[SEE an updated version of this tool: The Palette of Behavioural Interventions]
One of the biggest challenges facing program designers is to imagine the full range of interventions available to them. Without a clear picture of the possibilities, too many programs still focus on achieving knowledge or attitude change.
Inspired by the House of Lords’ recent effort,* and enabled by a rainy day and a sleeping toddler, I went back to the task of creating an accessible tool.
Here it is:
…and as an A4 PDF.
I hope it’ll make life easier for participants in my Enabling Change workshops who until now have had to choose from a seemingly random grab-bag of interventions.
The trick was deciding on a meaningful organising principle. I chose empowerment/disempowerment because that has a big effect on outcomes. People who make sustained changes to their lives tend to report feeling empowered. Disempowerment, meanwhile, tends to cause resistance, the biggest enemy of a change effort.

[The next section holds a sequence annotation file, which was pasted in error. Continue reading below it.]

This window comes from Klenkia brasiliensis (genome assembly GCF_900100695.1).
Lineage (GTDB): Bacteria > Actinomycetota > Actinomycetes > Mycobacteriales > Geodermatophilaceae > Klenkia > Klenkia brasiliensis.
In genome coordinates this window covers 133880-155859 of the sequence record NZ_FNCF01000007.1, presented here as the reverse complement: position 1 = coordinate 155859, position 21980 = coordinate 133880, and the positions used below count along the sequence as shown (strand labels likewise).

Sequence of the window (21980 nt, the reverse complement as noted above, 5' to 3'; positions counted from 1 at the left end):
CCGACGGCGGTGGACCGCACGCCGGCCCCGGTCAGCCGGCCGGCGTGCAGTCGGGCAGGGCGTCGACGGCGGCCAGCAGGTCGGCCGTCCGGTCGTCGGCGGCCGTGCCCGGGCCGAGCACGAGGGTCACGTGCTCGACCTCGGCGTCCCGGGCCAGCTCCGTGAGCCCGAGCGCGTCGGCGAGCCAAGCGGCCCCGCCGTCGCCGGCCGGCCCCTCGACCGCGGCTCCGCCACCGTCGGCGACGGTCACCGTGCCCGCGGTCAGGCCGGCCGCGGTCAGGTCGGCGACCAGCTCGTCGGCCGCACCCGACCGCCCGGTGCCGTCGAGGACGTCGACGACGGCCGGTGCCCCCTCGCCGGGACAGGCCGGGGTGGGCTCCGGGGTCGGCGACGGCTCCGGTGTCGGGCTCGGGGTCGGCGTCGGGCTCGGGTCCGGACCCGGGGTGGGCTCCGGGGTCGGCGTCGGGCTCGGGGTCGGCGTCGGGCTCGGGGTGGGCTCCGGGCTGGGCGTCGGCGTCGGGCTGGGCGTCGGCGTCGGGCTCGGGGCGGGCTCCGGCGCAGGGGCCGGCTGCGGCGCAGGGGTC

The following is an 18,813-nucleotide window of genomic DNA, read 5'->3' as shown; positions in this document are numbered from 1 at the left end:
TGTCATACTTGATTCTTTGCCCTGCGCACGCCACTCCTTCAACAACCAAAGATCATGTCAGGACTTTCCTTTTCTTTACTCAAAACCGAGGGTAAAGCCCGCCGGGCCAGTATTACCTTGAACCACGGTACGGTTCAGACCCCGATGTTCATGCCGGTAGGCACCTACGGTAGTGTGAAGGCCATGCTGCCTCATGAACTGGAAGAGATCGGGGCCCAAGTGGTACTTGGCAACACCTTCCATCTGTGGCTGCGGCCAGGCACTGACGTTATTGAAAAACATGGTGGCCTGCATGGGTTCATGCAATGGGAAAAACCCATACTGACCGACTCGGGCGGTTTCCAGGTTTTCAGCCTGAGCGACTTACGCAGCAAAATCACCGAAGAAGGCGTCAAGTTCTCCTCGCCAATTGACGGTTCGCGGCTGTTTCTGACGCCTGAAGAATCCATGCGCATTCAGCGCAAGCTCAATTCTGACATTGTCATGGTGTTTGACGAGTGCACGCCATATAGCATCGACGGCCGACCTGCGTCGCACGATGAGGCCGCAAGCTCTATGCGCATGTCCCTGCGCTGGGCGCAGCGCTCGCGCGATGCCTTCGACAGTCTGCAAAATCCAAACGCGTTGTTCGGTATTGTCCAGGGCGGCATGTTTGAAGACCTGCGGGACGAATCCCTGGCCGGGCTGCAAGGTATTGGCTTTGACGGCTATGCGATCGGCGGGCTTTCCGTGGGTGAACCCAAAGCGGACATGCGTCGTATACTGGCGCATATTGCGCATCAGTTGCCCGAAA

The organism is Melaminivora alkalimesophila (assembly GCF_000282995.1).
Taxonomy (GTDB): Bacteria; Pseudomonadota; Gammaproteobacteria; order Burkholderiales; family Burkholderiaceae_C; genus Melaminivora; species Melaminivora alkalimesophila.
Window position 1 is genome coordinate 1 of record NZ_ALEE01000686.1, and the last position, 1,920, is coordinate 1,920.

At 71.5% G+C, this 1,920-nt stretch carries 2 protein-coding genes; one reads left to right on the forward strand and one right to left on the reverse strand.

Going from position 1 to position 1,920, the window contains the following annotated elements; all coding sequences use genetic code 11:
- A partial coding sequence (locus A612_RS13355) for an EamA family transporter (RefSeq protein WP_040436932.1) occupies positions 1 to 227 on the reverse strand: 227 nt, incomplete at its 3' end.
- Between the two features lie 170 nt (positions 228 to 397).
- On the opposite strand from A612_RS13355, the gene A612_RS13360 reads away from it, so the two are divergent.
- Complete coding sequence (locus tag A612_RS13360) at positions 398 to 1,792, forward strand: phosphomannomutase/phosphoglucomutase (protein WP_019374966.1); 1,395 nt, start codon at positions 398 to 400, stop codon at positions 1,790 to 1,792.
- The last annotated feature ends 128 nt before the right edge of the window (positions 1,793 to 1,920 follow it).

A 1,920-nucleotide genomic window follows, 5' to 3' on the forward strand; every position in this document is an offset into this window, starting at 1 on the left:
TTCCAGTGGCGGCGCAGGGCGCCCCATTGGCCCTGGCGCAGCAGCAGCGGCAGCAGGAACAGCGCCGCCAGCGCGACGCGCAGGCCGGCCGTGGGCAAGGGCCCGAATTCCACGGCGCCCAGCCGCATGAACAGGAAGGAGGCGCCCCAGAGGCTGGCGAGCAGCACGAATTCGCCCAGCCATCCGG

Keep in mind that interventions are different to methods or techniques.
These interventions sit at a higher level – they are the same as objectives (or intermediate outcomes). They aim to change the environment in which people make choices.
Methods or techniques, meanwhile, sit at a lower level. Their aim is to produce short-term human responses. Examples include social proof, salience, deliberation, commitment, labelling, enjoyment, credible inviter, experiential learning, opt-out defaults, modelling, loss aversion, likeability, reciprocity and so on. Many of these techniques are described in Robert Cialdini’s Influence, and Thaler and Sunstein’s Nudge.
*The House of Lords’ full report on their inquiry into behaviour change is at